LAWRENCEVILLE -- Of greater Gwinnett's nearly two dozen former high school players in the Sunbelt League baseball playoffs, second baseman Kurtis Robinson and pitcher Ben Marshall made lasting impressions -- from opposing dugouts at Coolray Field on Saturday.
Marshall, a pitcher formerly of Loganville High, helped the Berkeley Lake Tides win the college summer league's three-game championship series over the Douglasville Bulls, led by former Norcross player Robinson.
After Robinson's offensive firepower helped the Bulls win Saturday's first game 7-5 and force a deciding third, Marshall pitched seven effective innings of the second game to win the wooden-bat league championship 5-4 before an estimated 300 fans.
The Bulls forced a third game by overcoming a 5-1 deficit with five runs on four hits in the bottom of the fourth in Game 2. Robinson, now at Rome's Shorter College, keyed the inning with a three-run double, preceding another RBI double that tied the score 5-5.
The Bulls led 6-5 after four, then added an insurance run on a solo homer in the fifth. Robinson, who went 4-for-5 with the bases-clearing double and three singles, confessed he was somewhat nervous to start the series' must-win second game, following the Tides' 10-9 victory in the series opener on Thursday.
"The intensity level that (second) game was so high," said Robinson, a three-year player at Norcross until 2007. "I was nervous at first, but then settled in. I had a good approach today. That ball looked really big."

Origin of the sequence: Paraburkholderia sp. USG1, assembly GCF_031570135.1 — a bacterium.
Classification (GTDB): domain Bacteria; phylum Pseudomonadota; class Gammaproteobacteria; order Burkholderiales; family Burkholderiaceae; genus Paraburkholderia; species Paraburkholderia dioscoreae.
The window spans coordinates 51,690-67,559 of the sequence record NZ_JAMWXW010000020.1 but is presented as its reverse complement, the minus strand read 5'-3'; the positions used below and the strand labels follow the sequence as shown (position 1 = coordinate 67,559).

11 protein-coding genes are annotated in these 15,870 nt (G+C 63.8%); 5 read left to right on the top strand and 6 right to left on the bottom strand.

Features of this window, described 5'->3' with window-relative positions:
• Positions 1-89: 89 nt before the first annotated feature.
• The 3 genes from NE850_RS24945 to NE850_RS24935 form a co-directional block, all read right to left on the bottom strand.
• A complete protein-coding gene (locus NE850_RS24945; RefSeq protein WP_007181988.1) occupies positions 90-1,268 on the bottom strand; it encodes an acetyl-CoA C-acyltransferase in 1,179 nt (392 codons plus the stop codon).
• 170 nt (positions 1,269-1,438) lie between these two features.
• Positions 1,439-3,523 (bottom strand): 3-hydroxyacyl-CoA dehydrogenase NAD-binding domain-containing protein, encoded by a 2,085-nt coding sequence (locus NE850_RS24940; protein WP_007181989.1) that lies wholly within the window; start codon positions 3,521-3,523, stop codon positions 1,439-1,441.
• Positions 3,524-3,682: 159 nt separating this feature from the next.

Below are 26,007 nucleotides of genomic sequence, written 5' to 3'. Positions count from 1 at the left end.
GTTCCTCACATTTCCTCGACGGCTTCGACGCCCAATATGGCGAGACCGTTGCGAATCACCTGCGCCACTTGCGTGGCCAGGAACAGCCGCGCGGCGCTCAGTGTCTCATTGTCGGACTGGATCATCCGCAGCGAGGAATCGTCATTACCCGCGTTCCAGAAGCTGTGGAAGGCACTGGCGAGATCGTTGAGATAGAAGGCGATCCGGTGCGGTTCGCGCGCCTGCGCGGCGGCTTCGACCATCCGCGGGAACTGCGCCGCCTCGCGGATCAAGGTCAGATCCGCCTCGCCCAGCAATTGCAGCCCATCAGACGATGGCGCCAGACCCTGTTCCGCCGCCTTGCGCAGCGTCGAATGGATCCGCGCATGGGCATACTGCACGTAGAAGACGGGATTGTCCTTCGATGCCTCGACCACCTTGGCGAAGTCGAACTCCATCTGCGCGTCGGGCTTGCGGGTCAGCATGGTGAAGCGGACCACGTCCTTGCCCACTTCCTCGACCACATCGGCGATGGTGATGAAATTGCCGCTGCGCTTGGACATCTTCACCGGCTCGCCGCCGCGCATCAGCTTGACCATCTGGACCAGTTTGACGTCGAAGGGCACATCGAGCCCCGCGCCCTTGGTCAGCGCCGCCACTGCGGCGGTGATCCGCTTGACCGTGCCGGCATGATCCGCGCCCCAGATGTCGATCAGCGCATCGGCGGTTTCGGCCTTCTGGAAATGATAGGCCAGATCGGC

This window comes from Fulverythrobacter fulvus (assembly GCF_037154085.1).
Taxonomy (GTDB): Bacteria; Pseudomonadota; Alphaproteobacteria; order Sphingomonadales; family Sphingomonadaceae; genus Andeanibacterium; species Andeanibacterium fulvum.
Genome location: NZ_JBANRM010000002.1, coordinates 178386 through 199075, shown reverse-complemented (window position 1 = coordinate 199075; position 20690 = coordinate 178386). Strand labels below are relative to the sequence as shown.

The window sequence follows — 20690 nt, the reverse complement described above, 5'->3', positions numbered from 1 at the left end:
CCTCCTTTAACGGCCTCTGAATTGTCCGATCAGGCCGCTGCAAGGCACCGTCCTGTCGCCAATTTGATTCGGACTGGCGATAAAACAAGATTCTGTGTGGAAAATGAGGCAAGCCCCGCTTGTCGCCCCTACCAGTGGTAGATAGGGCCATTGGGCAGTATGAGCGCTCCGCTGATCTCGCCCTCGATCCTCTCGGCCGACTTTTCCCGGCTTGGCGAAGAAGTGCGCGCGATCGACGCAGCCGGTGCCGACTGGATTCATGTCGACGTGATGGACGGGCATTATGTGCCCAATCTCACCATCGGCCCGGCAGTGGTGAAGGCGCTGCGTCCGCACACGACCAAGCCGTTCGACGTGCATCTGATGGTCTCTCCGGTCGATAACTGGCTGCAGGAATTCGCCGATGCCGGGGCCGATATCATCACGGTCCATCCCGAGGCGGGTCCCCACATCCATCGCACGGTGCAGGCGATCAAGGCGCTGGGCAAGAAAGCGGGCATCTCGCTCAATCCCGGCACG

It looked like Berkeley might sweep Douglasville, once former Providence Christian player Chris Wages' infield hit tied Saturday's first game 1-1 and Peyton Hart's two-run single made it 3-1 in the second.
Former Parkview player Theo Asher's RBI double keyed Berkeley's two-run third that gave the Tides that 5-1 lead they ultimately couldn't hold. In the series finale, Marshall, a four-year player at Loganville who won a state championship as a senior there in 2008, withstood Douglasville's 3-0 lead on two runs in the second and another in the third. The Georgia State right-hander then settled down to retire 15 of 17 batters, before eventually giving way to reliever Zeb Heidt to start the eighth. Marshall allowed three runs on four hits through seven, while striking out seven and walking five.
"I just wanted to keep us in the game," Marshall said of Berkeley Lake's frayed once Douglasville forced a deciding game. "I knew I had to hunker down, though my arm felt a little tight." The Tides couldn't breathe a sigh of relief until the final, scary out, once Douglasville had pulled within a run in the ninth and loaded the bases. Evan Boyd flew out to nearly the warning track in right to end the game, and the crack of his bat put a scare into Tides manager Karl Garcia. "The second he hit it, we thought it was gone," Garcia said. "Luckily, though, it wasn't."